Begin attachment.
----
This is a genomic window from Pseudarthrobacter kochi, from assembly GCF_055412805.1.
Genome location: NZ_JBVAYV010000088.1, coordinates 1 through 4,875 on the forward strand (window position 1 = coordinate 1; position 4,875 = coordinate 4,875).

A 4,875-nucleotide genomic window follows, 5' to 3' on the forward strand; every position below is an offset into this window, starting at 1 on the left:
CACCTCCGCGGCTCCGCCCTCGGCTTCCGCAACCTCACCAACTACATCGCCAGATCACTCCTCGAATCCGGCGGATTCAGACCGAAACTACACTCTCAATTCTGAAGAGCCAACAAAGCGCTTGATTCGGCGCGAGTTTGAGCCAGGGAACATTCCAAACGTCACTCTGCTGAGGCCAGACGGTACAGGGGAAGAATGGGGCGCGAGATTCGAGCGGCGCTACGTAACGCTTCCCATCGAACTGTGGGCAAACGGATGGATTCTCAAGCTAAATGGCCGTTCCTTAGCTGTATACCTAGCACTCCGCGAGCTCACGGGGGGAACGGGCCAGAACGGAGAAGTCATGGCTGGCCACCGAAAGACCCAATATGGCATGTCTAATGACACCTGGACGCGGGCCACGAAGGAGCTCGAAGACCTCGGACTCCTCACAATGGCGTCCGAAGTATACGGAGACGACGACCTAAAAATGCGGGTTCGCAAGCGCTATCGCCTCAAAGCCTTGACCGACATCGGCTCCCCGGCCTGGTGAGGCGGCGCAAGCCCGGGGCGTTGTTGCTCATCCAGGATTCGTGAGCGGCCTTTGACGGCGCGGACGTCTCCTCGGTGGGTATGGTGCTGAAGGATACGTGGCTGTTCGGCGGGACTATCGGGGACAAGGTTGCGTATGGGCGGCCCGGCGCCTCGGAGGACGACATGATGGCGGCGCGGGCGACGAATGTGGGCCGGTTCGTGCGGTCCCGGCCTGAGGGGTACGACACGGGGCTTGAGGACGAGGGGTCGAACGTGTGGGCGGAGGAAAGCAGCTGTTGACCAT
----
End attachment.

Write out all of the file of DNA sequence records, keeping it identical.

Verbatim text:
This is a genomic window from Pseudarthrobacter kochi, from assembly GCF_055412805.1.
Genome location: NZ_JBVAYV010000088.1, coordinates 1 through 4,875 on the forward strand (window position 1 = coordinate 1; position 4,875 = coordinate 4,875).

A 4,875-nucleotide genomic window follows, 5' to 3' on the forward strand; every position below is an offset into this window, starting at 1 on the left:
CACCTCCGCGGCTCCGCCCTCGGCTTCCGCAACCTCACCAACTACATCGCCAGATCACTCCTCGAATCCGGCGGATTCAGACCGAAACTACACTCTCAATTCTGAAGAGCCAACAAAGCGCTTGATTCGGCGCGAGTTTGAGCCAGGGAACATTCCAAACGTCACTCTGCTGAGGCCAGACGGTACAGGGGAAGAATGGGGCGCGAGATTCGAGCGGCGCTACGTAACGCTTCCCATCGAACTGTGGGCAAACGGATGGATTCTCAAGCTAAATGGCCGTTCCTTAGCTGTATACCTAGCACTCCGCGAGCTCACGGGGGGAACGGGCCAGAACGGAGAAGTCATGGCTGGCCACCGAAAGACCCAATATGGCATGTCTAATGACACCTGGACGCGGGCCACGAAGGAGCTCGAAGACCTCGGACTCCTCACAATGGCGTCCGAAGTATACGGAGACGACGACCTAAAAATGCGGGTTCGCAAGCGCTATCGCCTCAAAGCCTTGACCGACATCGGCTCCCCGGCCTGGTGAGGCGGCGCAAGCCCGGGGCGTTGTTGCTCATCCAGGATTCGTGAGCGGCCTTTGACGGCGCGGACGTCTCCTCGGTGGGTATGGTGCTGAAGGATACGTGGCTGTTCGGCGGGACTATCGGGGACAAGGTTGCGTATGGGCGGCCCGGCGCCTCGGAGGACGACATGATGGCGGCGCGGGCGACGAATGTGGGCCGGTTCGTGCGGTCCCGGCCTGAGGGGTACGACACGGGGCTTGAGGACGAGGGGTCGAACGTGTGGGCGGAGGAAAGCAGCTGTTGACCAT